To Kill a Mockingbird, by Harper Lee, is an amazing novel, which explores many themes, but mainly the theme of social inequity and the fear of the black population. It is set in the town of Maycomb in the 1930’s. Throughout the novel, Harper Lee shows the attitudes, values and fears of the people of Maycomb through her use of the setting and by characterisation. Harper Lee goes into detail with a lot of the different family members of Maycomb, and tells us which ones are the disgraces of Maycomb, and which ones are the nice people.
The town of Maycomb is an old and dusty town in the south, and it can be seen as a stereotype of the southern American towns of the 1930’s. The great depression was going on at the time, and the people of Maycomb were trying to just scrape through. Maycomb is an old southern town. The streets are not paved and turn to "red slop" which means red mud. The courthouse is described as sagging in the square. Mules ride through hitched to carts. This suggests that the people don’t really care about their town and don’t try to improve it. This shows that they value themselves and are looking to just make money than improve the place that they live in. People amble through the town moving slowly. They have nowhere to go and no money to buy anything.
"Maycomb County has recently been told that it had nothing to fear but fear itself.” The description of the town, the slow moving people, and the remark about fear is all part of the setting to show the fears of Maycomb. Nothing much happens but there is an underlying fear.
The way that Harper Lee uses descriptive language to describe the town, the houses of the town and the way people live reveals some of the values, attitudes and fears of the Maycomb inhabitants. Harper Lee uses very descriptive language and a goes into a lot of detail to describe the Ewell house.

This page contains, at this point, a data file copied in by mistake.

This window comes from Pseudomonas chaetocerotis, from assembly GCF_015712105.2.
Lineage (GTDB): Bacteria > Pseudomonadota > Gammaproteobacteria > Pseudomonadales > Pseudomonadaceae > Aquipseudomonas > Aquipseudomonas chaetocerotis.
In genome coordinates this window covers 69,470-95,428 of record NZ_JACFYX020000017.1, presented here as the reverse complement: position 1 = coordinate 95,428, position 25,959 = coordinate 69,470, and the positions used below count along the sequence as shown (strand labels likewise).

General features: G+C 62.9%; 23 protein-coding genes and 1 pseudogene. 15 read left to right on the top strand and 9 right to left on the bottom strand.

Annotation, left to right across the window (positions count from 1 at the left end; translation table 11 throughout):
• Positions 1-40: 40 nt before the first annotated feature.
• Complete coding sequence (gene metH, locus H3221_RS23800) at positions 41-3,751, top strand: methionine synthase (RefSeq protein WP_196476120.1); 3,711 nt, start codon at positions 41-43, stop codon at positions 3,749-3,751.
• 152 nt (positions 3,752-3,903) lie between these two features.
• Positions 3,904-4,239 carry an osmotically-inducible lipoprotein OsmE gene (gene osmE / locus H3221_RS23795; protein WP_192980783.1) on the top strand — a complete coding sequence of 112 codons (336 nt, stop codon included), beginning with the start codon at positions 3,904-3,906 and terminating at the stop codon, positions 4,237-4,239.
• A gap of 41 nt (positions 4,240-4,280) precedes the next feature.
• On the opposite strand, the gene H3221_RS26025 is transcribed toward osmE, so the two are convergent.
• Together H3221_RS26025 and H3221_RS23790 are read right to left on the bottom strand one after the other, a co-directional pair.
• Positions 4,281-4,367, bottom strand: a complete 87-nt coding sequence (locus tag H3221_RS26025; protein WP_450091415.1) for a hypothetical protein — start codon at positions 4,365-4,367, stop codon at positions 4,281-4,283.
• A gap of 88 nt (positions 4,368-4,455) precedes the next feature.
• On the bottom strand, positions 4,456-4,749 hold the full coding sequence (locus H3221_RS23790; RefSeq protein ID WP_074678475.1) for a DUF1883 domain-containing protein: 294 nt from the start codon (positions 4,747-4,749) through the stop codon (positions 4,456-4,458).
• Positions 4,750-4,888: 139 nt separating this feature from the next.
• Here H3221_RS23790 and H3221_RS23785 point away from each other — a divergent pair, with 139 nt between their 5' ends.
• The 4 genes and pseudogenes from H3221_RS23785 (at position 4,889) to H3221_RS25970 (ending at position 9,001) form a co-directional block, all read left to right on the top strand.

"Maycomb’s Ewells lived behind the town garbage dump in what was once a Negro cabin."
"The cabin’s plank walls were supplemented with sheets of corrugated iron, its roof shingled with tin cans hammered flat, so only its general shape suggested its original design: square, with four tiny rooms opening onto a shotgun hall, the cabin rested uneasily upon four irregular lumps of limestone. Its windows were merely open spaces in the walls, which in the summertime were covered with greasy strips of cheesecloth to keep out the varmints that feasted on Maycomb’s refuse."
"The varmints had a lean time of it, for the Ewells gave the dump a thorough gleaning every day, and the fruits of their industry (those that were not eaten) made the plot of ground around the cabin look like the playhouse of an insane child: what passed for a fence was bits of tree-limbs, broomsticks and tool shafts, all tipped with rusty hammer-heads, snaggle-toothed rake heads, shovels, axes and grubbing hoes, held on with pieces of barbed wire."
From this we get an impression of what the Ewell’s are like and see into their lives. We know form this description that they are trashy white people, and the disgrace of Maycomb. We can tell that they don’t have many values, as they live behind a dump, they leave rubbish lying around and have animals run around the place. The attitude that we get from this is that they really don’t care about life, and Bob Ewell doesn’t care about his children from the way that the Ewell’s are described, and how it is talked about in school.
“The boy (Burris Ewell) stood up. He was the filthiest human I had ever seen. His neck was a dark grey, the backs of his hands were rusty, and his fingernails were black deep into the quick.”
“’He’s a Ewell,’ Little Chuck said. ‘They come first day every year and then leave. The truant lady gets ‘em here ‘cause she threatens ‘em with the sheriff, but she’s give up tryin’ to hold ‘em. She reckons she’s carried out the law just getting’ their names on the roll and runnin’ ‘em here the first day. Ain’t got no mother.’”
This is very